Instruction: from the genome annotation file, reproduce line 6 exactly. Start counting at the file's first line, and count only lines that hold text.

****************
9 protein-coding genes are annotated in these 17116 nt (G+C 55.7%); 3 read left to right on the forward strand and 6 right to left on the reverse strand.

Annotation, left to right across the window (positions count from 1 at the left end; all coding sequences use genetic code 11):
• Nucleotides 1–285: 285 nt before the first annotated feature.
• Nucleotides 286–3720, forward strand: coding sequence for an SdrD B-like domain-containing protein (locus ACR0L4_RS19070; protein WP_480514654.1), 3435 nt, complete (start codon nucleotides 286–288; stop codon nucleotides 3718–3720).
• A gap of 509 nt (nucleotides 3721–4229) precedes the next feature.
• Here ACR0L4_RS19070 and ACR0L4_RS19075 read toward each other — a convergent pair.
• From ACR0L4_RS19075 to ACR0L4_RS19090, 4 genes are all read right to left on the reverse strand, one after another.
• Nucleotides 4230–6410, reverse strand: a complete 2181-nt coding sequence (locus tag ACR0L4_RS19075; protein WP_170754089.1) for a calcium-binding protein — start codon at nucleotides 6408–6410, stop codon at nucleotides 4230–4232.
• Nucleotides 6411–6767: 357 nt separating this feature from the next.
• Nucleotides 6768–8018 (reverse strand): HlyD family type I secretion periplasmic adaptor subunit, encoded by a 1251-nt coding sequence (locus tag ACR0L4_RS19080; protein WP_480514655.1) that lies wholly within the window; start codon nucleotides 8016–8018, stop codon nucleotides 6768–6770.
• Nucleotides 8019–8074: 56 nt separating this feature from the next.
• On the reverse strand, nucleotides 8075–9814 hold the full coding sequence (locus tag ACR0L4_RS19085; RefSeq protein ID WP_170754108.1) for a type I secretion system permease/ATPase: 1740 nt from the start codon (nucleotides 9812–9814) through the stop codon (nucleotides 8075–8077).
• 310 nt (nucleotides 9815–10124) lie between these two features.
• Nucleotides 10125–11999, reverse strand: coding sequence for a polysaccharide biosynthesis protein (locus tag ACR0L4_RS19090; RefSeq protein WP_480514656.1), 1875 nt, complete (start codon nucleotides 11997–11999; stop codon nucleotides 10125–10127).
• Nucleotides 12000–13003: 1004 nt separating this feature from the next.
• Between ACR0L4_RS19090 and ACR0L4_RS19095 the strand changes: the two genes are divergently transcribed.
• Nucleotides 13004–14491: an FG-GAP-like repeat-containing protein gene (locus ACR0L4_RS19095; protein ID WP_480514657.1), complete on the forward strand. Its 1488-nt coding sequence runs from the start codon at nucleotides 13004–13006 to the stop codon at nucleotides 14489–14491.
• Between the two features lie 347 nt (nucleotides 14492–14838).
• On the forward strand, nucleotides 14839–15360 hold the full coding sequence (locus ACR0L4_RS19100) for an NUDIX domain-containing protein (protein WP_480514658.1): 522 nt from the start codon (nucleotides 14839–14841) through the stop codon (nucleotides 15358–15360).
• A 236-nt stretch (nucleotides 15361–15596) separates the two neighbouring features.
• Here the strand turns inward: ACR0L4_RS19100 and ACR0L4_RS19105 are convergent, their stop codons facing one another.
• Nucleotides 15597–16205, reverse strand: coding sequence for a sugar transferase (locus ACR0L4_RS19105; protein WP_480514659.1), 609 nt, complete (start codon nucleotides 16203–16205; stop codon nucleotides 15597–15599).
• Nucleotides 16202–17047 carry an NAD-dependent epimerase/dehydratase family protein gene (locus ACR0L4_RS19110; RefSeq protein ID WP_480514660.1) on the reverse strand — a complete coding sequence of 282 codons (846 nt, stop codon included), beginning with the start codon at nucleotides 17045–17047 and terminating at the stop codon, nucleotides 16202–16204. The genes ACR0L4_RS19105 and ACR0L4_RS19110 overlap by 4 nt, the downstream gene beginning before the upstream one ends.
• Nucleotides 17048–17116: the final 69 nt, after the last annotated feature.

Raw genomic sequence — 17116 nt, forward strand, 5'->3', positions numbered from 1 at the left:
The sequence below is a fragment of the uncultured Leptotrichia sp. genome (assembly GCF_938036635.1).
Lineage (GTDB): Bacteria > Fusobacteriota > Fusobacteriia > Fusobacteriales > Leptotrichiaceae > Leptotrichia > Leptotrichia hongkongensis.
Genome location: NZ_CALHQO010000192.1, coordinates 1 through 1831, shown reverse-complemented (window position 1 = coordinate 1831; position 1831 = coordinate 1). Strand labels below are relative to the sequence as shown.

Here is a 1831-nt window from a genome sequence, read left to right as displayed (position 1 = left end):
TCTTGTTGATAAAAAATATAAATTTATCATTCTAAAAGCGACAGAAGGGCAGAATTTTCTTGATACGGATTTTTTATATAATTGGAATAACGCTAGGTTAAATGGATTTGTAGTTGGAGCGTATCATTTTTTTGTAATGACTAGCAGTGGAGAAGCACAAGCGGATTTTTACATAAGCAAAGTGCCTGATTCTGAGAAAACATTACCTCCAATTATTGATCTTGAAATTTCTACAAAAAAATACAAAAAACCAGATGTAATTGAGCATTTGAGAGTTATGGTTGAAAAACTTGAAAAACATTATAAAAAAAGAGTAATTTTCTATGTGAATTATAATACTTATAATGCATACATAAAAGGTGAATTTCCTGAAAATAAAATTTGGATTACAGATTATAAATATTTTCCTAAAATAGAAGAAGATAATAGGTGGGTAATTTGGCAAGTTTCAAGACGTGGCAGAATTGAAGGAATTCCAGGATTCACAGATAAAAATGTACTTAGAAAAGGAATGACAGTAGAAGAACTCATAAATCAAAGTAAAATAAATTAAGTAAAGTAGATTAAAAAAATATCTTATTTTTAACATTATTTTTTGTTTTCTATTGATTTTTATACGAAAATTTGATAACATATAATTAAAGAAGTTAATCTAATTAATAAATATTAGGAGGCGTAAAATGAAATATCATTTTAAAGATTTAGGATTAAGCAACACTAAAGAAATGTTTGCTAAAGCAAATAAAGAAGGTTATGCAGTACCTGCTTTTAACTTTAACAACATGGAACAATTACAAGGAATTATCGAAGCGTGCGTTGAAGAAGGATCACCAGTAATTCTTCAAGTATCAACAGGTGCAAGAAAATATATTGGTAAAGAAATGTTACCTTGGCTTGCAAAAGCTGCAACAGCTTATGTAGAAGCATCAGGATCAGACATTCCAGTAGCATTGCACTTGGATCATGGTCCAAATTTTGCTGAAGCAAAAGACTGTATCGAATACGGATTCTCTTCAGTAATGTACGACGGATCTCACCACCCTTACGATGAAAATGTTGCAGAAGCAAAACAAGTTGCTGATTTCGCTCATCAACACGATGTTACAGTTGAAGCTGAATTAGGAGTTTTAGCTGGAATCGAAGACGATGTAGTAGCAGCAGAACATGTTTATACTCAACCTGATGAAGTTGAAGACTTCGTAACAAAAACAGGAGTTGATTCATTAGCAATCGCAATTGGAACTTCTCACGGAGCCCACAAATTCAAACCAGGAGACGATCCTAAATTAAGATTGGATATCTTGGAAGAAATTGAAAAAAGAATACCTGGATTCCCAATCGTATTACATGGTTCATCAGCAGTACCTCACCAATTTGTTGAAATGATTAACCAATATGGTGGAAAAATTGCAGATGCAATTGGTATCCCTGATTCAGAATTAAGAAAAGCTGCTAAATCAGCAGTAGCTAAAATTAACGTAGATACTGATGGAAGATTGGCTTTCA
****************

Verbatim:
• Here ACR0L4_RS19070 and ACR0L4_RS19075 read toward each other — a convergent pair.